Neurosurgery Blog

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Successful Stenting


By Athos Patsalides, MD

It was six years ago that we treated our first patient using venous sinus stenting – an innovative procedure that widens a narrowed vein inside the brain. She was a delightful young woman who had been diagnosed with pseudotumor cerebri and was losing vision due to high intracranial pressure. After the venous sinus stenting, the patient recovered her vision completely and all the other symptoms of increased intracranial pressure were also resolved. She has been doing very well ever since.

How It Feels to Make Progress Against DIPG


Mark M. Souweidane
Director of Pediatric Neurosurgery
Weill Cornell Medicine and NewYork-Presbyterian
and Memorial Sloan-Kettering Cancer Center

How do you feel? I can’t tell you how many people have asked me that recently, now that we have published the culmination of years and years of work. Embodied in the results of my Phase I clinical trial are multiple grants, kind donations, unending lab projects, thousands of emails, meeting presentations, many sleepless nights, and so much time away from my own family and two young boys. I’m not sure how to answer: I’m equal parts overjoyed, proud, exhausted – and overwhelmed by the thought my quest is not finished.

The Lazarus Effect


By Athos Patsalides, MD
Associate Professor of Radiology in Neurological Surgery

Vascular specialists, who work with patients experiencing conditions and disorders of the blood vessels, often talk of the “Lazarus effect,” a phenomenon in which a patient revives after coming to the brink of death, as happens in stroke or heart failure. Until recently I’d never witnessed it personally. Then, a few months ago, I treated a patient whose blood flow in the left half of the brain was completely blocked and who was in some sense of the word dead (or at least perilously close to it) when I saw him suddenly come back – at my hands.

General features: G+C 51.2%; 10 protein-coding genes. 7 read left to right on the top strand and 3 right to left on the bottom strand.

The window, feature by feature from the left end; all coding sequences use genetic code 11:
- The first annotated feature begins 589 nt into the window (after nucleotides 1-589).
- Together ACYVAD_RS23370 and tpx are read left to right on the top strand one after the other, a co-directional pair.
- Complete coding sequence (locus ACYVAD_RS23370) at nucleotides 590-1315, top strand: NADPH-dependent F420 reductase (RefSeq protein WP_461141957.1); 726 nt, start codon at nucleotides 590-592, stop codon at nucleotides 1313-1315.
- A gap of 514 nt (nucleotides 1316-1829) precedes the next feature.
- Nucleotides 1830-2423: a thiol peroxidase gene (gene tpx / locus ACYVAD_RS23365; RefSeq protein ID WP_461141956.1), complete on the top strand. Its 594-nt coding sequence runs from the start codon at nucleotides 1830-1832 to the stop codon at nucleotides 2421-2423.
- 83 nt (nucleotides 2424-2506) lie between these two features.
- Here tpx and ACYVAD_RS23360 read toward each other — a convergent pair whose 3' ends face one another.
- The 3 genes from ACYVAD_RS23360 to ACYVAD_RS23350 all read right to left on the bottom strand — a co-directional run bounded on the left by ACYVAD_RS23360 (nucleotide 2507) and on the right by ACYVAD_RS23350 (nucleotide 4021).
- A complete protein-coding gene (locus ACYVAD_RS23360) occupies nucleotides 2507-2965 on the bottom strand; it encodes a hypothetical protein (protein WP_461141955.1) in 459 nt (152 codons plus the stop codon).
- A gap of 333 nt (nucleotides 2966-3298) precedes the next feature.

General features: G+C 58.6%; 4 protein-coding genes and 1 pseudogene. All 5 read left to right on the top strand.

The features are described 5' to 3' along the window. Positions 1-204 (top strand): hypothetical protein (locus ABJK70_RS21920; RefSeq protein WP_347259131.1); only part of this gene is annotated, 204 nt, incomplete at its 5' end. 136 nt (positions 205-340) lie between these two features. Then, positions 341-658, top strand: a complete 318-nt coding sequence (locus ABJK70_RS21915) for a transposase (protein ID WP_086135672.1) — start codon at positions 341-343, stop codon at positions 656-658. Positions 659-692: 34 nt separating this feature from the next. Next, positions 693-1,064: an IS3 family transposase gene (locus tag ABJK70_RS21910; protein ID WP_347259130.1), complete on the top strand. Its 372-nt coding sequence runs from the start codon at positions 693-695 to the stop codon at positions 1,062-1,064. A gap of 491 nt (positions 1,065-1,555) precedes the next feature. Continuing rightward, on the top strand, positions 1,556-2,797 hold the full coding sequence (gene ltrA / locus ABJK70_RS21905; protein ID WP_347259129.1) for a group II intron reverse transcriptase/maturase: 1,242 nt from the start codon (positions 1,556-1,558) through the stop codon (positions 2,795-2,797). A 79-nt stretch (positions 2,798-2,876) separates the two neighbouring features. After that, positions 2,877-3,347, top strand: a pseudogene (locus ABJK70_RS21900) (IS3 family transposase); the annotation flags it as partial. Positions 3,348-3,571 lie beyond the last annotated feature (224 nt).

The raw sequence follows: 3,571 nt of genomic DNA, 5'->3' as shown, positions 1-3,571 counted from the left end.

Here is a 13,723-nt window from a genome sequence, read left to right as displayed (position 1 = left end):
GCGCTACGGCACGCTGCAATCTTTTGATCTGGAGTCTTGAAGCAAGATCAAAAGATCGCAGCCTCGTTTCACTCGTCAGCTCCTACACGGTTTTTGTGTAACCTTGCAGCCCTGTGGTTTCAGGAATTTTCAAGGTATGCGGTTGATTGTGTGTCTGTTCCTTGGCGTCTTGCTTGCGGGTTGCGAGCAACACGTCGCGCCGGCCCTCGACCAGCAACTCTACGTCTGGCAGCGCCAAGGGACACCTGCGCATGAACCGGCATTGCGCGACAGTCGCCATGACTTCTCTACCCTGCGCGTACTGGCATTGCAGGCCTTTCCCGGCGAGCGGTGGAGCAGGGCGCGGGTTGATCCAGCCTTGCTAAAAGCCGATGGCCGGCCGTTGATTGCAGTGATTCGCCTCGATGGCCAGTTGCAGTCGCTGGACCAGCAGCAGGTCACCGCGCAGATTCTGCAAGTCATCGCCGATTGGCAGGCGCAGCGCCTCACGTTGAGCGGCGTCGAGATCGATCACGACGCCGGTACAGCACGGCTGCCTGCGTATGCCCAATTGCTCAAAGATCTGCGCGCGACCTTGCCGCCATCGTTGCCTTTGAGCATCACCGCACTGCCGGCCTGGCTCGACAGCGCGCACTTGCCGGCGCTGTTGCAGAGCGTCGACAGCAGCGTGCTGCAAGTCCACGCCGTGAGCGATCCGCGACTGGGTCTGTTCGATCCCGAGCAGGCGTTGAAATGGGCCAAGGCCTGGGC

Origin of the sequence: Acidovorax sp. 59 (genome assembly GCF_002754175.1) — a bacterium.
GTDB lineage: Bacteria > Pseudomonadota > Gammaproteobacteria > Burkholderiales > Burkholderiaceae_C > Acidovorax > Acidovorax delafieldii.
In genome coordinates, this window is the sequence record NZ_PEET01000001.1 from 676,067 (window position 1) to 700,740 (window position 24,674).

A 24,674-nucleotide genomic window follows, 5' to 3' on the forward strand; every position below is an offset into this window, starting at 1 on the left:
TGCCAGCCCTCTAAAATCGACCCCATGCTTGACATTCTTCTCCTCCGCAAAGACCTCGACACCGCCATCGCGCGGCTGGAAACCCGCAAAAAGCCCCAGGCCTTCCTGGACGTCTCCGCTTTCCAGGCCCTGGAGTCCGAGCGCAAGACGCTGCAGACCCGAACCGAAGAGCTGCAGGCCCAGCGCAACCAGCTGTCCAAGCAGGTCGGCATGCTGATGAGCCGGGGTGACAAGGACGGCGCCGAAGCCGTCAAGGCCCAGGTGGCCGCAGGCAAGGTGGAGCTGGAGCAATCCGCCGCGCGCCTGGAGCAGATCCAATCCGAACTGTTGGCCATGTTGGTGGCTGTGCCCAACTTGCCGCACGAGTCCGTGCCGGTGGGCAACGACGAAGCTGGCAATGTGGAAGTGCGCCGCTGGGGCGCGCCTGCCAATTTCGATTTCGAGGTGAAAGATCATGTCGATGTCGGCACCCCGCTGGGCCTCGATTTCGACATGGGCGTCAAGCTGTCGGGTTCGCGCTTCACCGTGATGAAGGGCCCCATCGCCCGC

The Rush of Finding a New Treatment


By Dr. Jared Knopman
Assistant Professor of Neurosurgery

One of the most exciting things in neurosurgery – in fact, in medicine in general – is discovering a genuinely different approach to treating a condition. It’s extremely gratifying to find a better way to treat your patients, especially when it means sparing them open surgery and offering a minimally invasive alternative. When that finding also happens to completely upend traditional thinking about a common condition, it’s quite remarkable indeed.

Facing the Neurosurgical Challenge of Tanzania


By Andreas Leidinger, M.D.
Global Neurosurgery Fellow
Muhimbili Orthopaedic Institute

Dar es Salaam, Tanzania

 It is hard to explain when my passion for Africa was born. I trained as a neurosurgeon at a beautiful hospital in Barcelona, where the standards of “western” medicine is upheld and everything was always available for my patients. During my training, I had the eye-opening opportunity to collaborate with several projects on improving health care in Africa. Initially I experienced culture shock; however, after learning to embrace a new reality, I began to genuinely relate to the local people. I felt the need to make personal compromises and to seriously get involved.

Falling in Love With Science… and Boxing


By Roberta Marongiu, PhD
Assistant Professor of Neuroscience
Molecular Neurosurgery Laboratory, Neurological Surgery
Feil Family Brain and Mind Institute

I fell in love with science when I was a teenager, thanks to a wonderful teacher I had in high school. She taught genetics, chemistry, and astronomy, and she recognized something in me that she encouraged me to pursue. Up until then I thought I would have a career in business, but thanks to her I changed my mind and chose a career in science instead.

Anybody’s Child


By Roseann Foley Henry
Director of Special Projects
Weill Cornell Medicine Brain and Spine Center

My child started high school today, but my thoughts are with those whose children are frozen in time

Concussion 101: Children Versus Adults


By Kenneth Perrine, PhD

As anyone who’s ever been a parent (or teacher, or pediatrician, or coach) can tell you, children are not just little adults – they are fundamentally different creatures in terms of emotional maturity and mental development. As any doctor can tell you, children are also very different from adults when it comes to risk factors, behavioral influences, and healing.

Neuroimaging and Brain Mapping in Neurosurgery: An Exciting Partnership


Rohan Ramakrishna, M.D.
Assistant Professor of Neurological Surgery

Advanced brain scans, and the art and science of brain mapping, improve the odds of success when it comes to removing difficult brain tumors

Perceptions of Creative Genius: Impetus for Innovation and Collaboration


Caitlin Hoffman, MD
Assistant Professor of Neurological Surgery

An Antiguan artist under-appreciated and misunderstood during his lifetime has found an audience at last, and what his work suggests about the mind is fascinating.

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